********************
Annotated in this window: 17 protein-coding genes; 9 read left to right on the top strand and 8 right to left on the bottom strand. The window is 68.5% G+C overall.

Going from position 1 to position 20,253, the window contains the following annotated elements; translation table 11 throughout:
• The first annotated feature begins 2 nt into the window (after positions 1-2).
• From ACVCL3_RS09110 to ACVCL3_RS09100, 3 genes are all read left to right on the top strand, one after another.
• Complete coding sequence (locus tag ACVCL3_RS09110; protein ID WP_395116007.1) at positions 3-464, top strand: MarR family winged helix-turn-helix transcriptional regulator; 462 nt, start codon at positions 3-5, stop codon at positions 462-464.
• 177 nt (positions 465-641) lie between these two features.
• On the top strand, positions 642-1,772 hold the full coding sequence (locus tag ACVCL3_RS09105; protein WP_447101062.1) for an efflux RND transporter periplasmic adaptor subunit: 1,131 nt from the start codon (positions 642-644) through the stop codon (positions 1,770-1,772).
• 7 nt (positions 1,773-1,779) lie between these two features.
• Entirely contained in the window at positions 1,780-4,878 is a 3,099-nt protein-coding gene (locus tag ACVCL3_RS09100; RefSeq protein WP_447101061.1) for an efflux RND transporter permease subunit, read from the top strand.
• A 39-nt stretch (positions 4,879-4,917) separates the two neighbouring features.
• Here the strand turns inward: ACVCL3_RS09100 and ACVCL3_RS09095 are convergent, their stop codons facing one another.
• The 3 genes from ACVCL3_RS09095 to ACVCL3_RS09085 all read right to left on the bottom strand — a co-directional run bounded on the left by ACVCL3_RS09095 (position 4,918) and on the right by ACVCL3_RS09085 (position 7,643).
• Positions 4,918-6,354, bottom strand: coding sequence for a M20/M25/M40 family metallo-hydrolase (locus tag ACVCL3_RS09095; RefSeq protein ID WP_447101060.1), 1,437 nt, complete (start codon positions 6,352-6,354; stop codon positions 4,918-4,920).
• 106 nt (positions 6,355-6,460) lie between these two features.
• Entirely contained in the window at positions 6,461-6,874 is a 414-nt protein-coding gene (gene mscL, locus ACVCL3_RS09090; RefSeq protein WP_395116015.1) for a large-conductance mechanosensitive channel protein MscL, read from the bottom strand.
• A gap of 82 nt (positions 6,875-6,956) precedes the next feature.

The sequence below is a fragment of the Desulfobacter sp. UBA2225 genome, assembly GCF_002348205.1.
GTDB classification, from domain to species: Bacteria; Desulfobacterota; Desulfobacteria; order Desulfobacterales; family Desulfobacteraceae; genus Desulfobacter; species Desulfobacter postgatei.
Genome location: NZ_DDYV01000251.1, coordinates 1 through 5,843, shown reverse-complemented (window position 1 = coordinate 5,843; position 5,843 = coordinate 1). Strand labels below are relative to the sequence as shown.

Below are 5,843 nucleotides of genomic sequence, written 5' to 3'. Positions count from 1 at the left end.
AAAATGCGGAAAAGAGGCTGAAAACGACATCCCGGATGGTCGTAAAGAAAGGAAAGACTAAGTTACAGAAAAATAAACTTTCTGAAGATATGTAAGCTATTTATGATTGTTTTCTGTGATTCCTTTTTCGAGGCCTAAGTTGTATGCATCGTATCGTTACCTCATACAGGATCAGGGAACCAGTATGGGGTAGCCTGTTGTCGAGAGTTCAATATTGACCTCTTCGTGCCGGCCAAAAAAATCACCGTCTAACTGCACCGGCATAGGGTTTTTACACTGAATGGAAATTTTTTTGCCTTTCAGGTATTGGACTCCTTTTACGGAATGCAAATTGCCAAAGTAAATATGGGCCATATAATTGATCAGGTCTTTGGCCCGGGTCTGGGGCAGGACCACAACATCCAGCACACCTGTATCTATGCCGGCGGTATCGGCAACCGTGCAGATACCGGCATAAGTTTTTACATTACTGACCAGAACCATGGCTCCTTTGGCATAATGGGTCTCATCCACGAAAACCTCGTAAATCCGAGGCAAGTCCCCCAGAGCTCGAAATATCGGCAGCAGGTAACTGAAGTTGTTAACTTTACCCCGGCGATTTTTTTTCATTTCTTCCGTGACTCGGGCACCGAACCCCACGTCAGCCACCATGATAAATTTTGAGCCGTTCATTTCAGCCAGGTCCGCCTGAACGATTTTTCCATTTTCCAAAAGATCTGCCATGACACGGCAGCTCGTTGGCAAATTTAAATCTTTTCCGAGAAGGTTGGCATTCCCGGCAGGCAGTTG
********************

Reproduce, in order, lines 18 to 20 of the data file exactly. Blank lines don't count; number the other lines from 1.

GTDB classification, from domain to species: Bacteria; Desulfobacterota; Desulfobacteria; order Desulfobacterales; family Desulfobacteraceae; genus Desulfobacter; species Desulfobacter postgatei.
Genome location: NZ_DDYV01000251.1, coordinates 1 through 5,843, shown reverse-complemented (window position 1 = coordinate 5,843; position 5,843 = coordinate 1). Strand labels below are relative to the sequence as shown.

Below are 5,843 nucleotides of genomic sequence, written 5' to 3'. Positions count from 1 at the left end.